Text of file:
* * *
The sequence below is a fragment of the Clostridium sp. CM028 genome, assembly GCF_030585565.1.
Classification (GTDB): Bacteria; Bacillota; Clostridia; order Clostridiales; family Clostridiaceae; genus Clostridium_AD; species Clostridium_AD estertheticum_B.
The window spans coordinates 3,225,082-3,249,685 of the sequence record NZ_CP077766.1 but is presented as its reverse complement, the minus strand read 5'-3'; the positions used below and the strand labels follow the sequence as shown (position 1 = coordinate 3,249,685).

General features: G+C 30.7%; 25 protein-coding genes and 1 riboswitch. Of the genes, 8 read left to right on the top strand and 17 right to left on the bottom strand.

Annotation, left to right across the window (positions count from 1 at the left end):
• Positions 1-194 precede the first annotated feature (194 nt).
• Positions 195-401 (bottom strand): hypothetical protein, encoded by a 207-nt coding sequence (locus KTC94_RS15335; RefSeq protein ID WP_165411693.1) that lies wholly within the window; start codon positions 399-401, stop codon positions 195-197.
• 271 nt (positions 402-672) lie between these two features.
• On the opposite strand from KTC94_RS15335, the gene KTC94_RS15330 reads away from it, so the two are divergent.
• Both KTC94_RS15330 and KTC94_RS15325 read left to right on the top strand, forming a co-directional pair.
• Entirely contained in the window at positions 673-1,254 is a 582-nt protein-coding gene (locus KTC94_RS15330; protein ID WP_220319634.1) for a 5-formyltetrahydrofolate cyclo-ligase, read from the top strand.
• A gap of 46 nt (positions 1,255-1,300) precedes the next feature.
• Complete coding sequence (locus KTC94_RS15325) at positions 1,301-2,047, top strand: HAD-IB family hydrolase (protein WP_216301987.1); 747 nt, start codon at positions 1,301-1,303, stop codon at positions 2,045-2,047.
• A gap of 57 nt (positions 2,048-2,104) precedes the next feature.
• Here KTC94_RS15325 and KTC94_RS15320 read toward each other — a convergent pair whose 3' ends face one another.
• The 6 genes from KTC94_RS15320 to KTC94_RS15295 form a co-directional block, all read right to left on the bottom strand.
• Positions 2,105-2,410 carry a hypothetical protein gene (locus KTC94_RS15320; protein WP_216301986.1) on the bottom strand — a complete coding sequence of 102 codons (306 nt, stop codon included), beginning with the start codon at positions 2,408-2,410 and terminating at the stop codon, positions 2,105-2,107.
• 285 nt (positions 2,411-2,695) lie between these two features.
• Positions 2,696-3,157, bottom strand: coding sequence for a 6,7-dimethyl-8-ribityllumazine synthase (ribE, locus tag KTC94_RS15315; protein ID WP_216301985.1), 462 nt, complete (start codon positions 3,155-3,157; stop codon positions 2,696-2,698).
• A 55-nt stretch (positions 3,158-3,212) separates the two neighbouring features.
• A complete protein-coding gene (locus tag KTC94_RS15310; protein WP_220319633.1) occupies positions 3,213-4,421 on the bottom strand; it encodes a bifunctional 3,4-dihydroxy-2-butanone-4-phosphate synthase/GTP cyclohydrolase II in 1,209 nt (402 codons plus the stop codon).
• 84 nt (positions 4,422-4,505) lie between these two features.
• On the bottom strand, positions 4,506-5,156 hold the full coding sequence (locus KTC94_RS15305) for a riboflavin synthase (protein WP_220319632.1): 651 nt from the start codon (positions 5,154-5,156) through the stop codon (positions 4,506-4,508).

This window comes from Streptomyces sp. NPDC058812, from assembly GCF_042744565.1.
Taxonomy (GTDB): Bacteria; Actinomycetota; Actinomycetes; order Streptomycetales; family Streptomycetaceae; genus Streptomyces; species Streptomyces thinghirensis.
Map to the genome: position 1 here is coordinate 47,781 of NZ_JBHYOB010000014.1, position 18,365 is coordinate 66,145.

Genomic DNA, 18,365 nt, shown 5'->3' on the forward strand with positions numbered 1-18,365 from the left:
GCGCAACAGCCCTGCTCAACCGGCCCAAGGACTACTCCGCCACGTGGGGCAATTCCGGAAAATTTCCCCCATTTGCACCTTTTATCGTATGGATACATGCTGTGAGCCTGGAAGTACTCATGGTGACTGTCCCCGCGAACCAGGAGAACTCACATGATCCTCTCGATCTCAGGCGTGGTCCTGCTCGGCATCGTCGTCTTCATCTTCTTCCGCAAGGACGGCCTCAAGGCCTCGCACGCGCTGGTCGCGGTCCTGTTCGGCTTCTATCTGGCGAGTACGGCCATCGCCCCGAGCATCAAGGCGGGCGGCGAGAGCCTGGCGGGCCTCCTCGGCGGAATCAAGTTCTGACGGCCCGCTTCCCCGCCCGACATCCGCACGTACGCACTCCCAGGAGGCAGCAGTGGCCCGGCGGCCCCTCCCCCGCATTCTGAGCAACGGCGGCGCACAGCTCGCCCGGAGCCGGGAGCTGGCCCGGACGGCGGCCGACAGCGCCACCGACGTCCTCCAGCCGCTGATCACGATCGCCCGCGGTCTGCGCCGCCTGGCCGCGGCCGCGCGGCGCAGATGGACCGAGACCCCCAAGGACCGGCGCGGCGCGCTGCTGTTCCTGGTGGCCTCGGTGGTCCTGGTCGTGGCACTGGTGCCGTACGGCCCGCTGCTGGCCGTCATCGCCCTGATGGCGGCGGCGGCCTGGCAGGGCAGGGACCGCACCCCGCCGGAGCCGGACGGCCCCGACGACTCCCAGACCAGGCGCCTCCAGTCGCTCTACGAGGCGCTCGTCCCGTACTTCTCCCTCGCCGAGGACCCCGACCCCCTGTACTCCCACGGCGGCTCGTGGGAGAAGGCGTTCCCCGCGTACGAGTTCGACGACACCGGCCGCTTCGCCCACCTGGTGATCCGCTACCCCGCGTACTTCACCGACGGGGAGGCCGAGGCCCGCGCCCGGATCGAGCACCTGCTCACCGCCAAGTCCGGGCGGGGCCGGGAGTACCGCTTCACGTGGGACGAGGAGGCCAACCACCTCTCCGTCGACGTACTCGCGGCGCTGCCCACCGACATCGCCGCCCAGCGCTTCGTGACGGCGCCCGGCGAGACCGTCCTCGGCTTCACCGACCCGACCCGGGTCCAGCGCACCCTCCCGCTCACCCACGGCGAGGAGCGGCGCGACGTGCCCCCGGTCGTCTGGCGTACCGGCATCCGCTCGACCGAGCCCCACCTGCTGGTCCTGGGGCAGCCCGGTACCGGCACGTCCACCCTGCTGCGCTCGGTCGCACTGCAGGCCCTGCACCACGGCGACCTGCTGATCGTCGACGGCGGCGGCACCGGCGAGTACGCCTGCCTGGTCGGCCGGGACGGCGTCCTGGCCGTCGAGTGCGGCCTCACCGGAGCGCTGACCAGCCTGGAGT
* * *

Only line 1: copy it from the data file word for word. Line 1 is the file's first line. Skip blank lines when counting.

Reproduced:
The sequence below is a fragment of the Clostridium sp. CM028 genome, assembly GCF_030585565.1.